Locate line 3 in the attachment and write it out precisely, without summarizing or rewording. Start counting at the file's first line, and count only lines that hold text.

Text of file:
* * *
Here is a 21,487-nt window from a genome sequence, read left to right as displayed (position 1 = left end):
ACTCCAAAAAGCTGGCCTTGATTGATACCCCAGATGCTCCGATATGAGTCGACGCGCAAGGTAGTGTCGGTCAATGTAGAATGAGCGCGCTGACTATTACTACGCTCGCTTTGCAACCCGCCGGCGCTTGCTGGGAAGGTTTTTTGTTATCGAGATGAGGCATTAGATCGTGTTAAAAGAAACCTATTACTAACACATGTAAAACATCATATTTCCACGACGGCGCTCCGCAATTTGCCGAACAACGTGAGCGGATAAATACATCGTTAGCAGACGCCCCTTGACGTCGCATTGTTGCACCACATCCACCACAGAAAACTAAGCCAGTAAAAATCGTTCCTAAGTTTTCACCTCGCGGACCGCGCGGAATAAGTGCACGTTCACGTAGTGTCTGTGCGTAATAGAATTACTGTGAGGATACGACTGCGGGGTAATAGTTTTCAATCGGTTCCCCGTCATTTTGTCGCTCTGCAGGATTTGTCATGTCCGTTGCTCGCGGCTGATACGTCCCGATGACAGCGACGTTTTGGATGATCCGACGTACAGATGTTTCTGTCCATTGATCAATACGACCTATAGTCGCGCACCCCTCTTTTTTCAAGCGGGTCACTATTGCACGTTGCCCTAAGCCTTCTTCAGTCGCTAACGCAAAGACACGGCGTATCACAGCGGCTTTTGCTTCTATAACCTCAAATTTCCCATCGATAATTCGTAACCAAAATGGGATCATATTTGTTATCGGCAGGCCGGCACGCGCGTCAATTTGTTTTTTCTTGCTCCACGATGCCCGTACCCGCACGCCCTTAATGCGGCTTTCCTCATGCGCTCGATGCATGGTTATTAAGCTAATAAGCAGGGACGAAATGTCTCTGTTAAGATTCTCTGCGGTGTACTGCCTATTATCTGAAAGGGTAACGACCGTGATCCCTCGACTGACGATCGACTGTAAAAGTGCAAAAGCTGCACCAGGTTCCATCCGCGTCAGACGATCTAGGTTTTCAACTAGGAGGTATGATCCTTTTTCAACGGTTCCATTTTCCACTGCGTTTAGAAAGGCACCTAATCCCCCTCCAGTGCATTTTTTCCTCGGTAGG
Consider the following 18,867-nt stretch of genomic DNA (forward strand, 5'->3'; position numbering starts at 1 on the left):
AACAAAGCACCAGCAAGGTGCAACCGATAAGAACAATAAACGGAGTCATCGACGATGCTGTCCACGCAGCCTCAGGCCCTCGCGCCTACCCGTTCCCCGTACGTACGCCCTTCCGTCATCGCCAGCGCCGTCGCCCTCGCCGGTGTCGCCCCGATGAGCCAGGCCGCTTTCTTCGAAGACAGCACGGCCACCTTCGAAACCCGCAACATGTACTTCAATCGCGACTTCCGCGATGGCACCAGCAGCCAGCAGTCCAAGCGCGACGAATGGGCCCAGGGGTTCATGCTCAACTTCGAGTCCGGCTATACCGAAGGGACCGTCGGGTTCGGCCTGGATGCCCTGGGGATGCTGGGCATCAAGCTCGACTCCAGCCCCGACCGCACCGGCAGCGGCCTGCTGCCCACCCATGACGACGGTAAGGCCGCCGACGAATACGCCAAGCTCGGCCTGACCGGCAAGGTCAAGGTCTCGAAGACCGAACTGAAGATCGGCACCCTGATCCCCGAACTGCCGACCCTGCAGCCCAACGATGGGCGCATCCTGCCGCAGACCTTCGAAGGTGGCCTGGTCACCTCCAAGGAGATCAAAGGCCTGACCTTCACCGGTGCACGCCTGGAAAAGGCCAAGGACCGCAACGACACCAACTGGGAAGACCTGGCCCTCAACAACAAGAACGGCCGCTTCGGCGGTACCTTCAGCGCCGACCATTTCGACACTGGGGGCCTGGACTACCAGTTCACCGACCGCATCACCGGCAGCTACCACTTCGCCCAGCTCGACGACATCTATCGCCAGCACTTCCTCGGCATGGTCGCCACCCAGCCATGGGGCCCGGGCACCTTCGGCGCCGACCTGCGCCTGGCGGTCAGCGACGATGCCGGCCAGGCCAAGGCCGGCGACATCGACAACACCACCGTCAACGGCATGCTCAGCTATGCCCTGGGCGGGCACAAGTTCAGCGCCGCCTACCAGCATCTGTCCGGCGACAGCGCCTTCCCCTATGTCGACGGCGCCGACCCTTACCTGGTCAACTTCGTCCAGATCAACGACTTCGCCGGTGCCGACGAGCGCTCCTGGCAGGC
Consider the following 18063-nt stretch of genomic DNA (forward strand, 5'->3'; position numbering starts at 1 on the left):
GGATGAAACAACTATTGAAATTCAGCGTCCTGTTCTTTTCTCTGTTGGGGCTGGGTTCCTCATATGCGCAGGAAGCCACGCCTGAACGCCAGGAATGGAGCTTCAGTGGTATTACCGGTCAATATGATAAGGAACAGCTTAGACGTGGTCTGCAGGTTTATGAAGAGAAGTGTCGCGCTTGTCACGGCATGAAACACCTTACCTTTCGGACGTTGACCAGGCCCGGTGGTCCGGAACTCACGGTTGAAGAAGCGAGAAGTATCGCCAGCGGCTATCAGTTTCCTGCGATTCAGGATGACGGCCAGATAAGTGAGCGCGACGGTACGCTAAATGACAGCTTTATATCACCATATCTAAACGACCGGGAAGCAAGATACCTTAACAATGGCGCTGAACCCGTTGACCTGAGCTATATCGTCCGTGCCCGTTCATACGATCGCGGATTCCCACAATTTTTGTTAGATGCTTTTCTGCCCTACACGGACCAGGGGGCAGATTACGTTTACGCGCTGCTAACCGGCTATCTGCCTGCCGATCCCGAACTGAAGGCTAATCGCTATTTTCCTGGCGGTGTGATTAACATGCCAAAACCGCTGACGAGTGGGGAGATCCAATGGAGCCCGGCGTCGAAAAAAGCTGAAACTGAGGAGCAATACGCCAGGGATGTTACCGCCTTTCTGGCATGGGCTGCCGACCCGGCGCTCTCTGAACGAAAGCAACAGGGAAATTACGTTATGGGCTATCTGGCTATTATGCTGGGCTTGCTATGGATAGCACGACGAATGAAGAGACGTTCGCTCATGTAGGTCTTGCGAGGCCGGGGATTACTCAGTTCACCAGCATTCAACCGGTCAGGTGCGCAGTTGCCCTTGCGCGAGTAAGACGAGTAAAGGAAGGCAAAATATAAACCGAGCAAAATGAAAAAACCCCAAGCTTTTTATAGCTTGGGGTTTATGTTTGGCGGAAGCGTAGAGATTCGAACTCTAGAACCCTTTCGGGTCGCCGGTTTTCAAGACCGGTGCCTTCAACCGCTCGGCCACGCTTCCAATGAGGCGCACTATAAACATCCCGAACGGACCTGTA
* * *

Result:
Consider the following 18,867-nt stretch of genomic DNA (forward strand, 5'->3'; position numbering starts at 1 on the left):